Cover bowl with plastic wrap. Let dough rise at room temperature until almost doubled in volume, about 1 hour. Punch the dough down to deflate it. Cover bowl with plastic and chill until dough stops rising, lifting up dough around edges and allowing dough to fall and deflate in bowl every 30 minutes, about 2 hours total.
At this point you can tackle forming the brioche loaves or refrigerate overnight to do this the next day.
Butter and flour 2 large loaf pans. Divide dough into 2 equal pieces. Cut each dough half into 3 logs. Arrange 3 logs crosswise in bottom of each prepared loaf pan. Place loaf pans on baking sheet, cover with plastic wrap and let rise another 2 hours.
Preheat oven to 400°F. Brush the brioches with the egg wash and bake until they are golden brown and sound hollow when tapped, about 30 minutes. Let cool to room temperature, if you can wait that long and enjoy!

Now you know, if you knock on my door on sunday mornings you are most likely to be handed a couple of slices of brioche and a cup of coffee…

Get Your Mousse On ! Donna’s Dark Chocolate Mousse

Just a reminder that there is one week left to post and send me your entry for HHDD Mousse!

In case you need some inspiration, here is another one from Donna Hay (thanks Peabody for the email).

Dark Chocolate Mousse, from Donna Hay Modern Classics 2

Serves 6 to 8

200g(7oz) dark couverture chocolate, chopped
75g(2 1/2 oz) butter, chopped
4 eggs, separated
1 cup(8 fl oz) cream
2 TBSP icing(confectioner’s) sugar

Place the chocolate and butter in a saucepan over low heat and stir until melted and smooth. Pour the mixture into a bowl and add egg yolks, one at a time, beating until well combined. Set aside.Place the cream in a bowl ans whip until soft peaks form. Set aside.
Place the egg whites in a bowl ans whisk until soft peaks form. Sift over the icing sugar and whisk until the mixture is thick and glossy.Gently fold the cream through the chocolate mixture, then fold the egg whites through.
Spoon into bowls and refrigerate for at least 3 hours.

It was the first time (if my memories serves me right) that I saw a recipe including both egg whites and whipped cream as the lightening agent of the mousse and thought it would be overkill heavy with both egg yolks and heavy cream but it turned out rich but not "stick to your ribs my arteries are shrinking". I used 62% Lindt chocolate and topped it with an extra dollop of whipped cream and some cocoa nibs. Delicious!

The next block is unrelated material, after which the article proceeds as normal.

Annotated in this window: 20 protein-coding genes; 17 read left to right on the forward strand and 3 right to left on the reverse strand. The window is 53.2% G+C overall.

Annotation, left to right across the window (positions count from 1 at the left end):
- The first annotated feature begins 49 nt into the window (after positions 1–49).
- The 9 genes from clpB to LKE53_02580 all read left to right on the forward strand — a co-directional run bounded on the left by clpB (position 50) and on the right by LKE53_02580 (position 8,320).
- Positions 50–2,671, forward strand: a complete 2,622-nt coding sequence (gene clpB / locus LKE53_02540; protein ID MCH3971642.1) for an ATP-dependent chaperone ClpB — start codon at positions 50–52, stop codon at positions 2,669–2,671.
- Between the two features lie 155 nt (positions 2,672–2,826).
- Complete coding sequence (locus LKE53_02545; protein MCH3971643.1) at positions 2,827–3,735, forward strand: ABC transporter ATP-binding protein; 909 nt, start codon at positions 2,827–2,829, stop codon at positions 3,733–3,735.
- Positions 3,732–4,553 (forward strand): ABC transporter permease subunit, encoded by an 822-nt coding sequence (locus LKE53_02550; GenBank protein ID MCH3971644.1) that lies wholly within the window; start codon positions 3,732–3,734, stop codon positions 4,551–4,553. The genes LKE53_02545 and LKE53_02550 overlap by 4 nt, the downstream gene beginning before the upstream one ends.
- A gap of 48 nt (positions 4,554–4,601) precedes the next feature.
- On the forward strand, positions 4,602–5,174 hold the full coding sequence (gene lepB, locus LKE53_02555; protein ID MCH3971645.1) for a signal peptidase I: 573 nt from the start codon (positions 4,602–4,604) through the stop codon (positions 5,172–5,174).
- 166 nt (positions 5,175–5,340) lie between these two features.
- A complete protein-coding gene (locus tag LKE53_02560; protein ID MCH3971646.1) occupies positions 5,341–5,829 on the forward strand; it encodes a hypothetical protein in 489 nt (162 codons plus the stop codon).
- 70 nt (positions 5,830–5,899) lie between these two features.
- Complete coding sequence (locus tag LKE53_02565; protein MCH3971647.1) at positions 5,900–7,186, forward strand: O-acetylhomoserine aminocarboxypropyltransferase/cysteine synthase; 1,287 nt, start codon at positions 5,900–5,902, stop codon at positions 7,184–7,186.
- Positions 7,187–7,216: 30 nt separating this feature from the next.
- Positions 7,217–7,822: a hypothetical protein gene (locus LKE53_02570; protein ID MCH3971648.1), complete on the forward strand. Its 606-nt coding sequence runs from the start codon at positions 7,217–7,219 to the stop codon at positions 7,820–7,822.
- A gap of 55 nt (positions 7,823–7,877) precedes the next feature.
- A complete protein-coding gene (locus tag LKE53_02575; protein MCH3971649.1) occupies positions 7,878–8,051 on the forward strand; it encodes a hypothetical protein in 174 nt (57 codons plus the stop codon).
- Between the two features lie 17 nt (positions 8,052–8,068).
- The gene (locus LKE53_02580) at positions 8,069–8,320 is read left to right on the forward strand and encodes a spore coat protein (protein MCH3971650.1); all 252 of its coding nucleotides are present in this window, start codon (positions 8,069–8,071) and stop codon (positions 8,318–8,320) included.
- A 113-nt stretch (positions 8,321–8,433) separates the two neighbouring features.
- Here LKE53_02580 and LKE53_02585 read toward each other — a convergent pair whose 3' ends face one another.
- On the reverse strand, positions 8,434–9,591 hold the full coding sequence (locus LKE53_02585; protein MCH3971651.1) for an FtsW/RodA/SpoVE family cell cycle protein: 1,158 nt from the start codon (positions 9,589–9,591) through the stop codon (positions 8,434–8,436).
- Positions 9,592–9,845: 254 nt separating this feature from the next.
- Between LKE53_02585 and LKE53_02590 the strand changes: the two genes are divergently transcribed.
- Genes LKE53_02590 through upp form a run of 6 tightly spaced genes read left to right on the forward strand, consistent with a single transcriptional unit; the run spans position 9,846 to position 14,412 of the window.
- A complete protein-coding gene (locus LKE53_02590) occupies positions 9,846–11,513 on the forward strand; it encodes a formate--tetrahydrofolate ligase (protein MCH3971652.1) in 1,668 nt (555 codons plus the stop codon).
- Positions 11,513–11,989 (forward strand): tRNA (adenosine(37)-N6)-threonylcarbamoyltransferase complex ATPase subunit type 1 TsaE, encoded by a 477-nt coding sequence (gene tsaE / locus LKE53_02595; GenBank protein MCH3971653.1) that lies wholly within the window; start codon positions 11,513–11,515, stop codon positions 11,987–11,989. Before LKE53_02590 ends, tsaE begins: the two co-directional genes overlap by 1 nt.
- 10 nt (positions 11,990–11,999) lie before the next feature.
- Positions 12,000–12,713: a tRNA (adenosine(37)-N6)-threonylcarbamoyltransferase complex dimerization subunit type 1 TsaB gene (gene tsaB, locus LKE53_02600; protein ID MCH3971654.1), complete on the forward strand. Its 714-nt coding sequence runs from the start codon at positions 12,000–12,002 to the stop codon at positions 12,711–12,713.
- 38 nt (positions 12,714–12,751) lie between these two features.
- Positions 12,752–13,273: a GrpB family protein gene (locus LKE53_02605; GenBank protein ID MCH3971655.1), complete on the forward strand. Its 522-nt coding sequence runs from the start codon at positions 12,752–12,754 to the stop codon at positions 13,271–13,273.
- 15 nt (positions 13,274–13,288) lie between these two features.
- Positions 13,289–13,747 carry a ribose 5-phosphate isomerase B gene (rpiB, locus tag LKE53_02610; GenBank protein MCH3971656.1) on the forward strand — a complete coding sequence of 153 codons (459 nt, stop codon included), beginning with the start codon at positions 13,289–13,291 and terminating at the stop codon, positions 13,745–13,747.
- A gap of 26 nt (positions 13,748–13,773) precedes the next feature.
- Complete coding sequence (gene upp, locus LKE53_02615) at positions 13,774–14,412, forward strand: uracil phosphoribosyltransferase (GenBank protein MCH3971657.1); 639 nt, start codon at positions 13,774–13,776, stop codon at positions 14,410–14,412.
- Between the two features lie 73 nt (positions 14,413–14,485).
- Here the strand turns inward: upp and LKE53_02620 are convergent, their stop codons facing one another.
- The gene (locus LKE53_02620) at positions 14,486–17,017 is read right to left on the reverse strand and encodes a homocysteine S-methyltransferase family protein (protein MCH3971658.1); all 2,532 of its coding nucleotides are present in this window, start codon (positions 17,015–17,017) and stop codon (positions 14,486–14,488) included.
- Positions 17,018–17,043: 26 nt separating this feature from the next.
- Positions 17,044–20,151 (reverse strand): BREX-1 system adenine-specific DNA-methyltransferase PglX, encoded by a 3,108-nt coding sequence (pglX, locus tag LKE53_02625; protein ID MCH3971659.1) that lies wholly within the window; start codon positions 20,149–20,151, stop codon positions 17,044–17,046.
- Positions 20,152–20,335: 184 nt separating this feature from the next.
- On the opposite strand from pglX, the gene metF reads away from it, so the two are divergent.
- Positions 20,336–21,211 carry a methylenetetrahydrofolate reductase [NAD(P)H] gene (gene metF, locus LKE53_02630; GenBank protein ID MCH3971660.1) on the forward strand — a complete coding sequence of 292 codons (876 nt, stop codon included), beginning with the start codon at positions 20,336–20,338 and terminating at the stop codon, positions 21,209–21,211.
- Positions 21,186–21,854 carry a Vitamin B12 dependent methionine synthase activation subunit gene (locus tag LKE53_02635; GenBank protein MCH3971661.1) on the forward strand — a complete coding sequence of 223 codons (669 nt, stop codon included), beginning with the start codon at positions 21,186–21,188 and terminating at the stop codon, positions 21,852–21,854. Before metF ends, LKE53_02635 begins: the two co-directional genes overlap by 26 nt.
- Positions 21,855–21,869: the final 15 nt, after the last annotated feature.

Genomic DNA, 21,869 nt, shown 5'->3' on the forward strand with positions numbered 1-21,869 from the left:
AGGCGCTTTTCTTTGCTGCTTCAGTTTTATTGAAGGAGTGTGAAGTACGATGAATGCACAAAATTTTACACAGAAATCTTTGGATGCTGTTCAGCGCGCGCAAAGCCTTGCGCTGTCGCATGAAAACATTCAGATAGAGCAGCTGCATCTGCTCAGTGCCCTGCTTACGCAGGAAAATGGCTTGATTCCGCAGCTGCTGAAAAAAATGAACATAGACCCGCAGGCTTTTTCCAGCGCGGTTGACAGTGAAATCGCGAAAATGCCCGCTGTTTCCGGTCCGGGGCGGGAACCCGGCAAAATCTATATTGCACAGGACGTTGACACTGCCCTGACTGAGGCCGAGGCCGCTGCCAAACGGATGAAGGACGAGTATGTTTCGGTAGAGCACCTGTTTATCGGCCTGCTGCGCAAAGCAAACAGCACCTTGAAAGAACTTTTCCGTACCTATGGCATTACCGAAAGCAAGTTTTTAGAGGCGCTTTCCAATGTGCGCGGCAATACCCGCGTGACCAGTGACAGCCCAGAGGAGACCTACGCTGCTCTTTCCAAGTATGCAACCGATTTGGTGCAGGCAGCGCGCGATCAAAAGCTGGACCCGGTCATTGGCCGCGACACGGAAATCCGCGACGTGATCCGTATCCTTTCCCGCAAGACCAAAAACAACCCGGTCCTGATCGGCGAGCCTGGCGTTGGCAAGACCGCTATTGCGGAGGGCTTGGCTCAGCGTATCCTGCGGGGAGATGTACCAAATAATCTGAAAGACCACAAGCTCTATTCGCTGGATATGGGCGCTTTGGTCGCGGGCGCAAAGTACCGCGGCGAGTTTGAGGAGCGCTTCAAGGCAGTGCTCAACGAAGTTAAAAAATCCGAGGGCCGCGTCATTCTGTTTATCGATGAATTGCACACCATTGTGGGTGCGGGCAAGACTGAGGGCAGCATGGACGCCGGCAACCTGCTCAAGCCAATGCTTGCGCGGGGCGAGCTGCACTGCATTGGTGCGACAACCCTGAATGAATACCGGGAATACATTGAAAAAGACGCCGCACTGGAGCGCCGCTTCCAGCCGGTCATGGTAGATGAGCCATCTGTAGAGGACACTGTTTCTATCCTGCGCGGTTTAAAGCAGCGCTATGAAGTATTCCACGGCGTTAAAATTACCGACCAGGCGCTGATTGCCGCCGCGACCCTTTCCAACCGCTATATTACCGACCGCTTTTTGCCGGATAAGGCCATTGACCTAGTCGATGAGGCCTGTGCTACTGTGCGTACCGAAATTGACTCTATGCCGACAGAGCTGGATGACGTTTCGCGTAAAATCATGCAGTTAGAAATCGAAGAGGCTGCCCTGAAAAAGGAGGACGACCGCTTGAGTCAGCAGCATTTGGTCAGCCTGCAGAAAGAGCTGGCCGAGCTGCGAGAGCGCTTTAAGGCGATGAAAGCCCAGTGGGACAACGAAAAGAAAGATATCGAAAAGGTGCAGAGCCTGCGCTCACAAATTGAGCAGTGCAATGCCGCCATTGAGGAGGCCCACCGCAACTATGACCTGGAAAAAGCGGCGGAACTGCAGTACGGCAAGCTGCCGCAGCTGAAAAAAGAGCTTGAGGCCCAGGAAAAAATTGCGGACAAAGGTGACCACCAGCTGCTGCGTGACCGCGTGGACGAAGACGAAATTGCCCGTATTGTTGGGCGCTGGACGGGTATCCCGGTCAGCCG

Update: in an attempt to explain my mousse making thoughts, it seems that my English was not clear enough. I have always made mousse including egg yolks and whipped egg whites. I have sometimes gone the easier way by combining melted chocolate and whipped cream. What I meant is that I have never combined the three in one recipe.

Arabian Nights – Monthly Mingle 9

Here I am, probably the last one to bring her dishes to Meeta’s Monthly Mingle. I really thought I would never make it on time this month…I fell victim to the old combination of too much work, too much family (but I am happy about that one) and very little play time in the kitchen….isn’t it funny how our kitchen priorities are very different from our boss’s our customers’?..but yet, they are quite happy when we bring them half of whatever we have concocted that day!

I got quite excited when I read about the theme this month: an entire event devoted to Arabian Nights…and then I drew a blank…for about 2 seconds!I immediately thought about dishes and pastries from Morocco and Algeria and decided to bake 3 of my favorites. I had a hard time finding pastries and desserts from other Arabic countries so I am really looking forward to learn more and see what other bakers have come up with. I am also going to check out the library in the future to try to broaden my horizon.

Why Morocco? My parents were born there, mom in Oujda and dad in Rabat, in the 30s and 40s as children of military families, their parents were stationed wherever they were needed and ended up traveling quite a lot, much like nomads. (My dad continued the tradition and this is why I probably ended up here!) Although they did not stay in the country, the Arabic world always had a place in my family, in phrases and sentences, in memorabilia, furniture and of course cooking (just ask anybody about my Grandmother’s couscous).

The other reason behind Morocco is because of the vivid memories I have from a little “hole in the wall” bakery that was situated a block away from my University when I was doing my graduate work. I would go there with a couple of girlfriends and get a little pick me up around 4pm before hitting the books again. The owners loved our little group of 3 young plump chicks and we always ended up sampling more than reasonable but for us every free sugar honey dripping morsel was worth its weight in gold! I have yet to find anything close to what they had here in SC but that may not be a bad thing as all the pastries from that part of the world have a tendency to be overly sweet and I know I would develop diabetes in a flash. However, there are three pastries that stuck to my memory, and Meeta’s event was the perfect opportunity to revisit them. Common ingredients in Arabic pastries are nuts, dates, orange blossom flower water, corn meal, fillo dough, honey, sugar and butter. Only a few bites of each one of these would satisfy any sweet tooth.

Harissa from Oujda, adapted from Fatema Hal :

If you are familiar with the hot sauce ‘harissa’, do not ask me why this particular pastry is also called this way as there is nothing hot about it. I am guessing it refers to the cooking style, but if you know, please let me know in the comment box.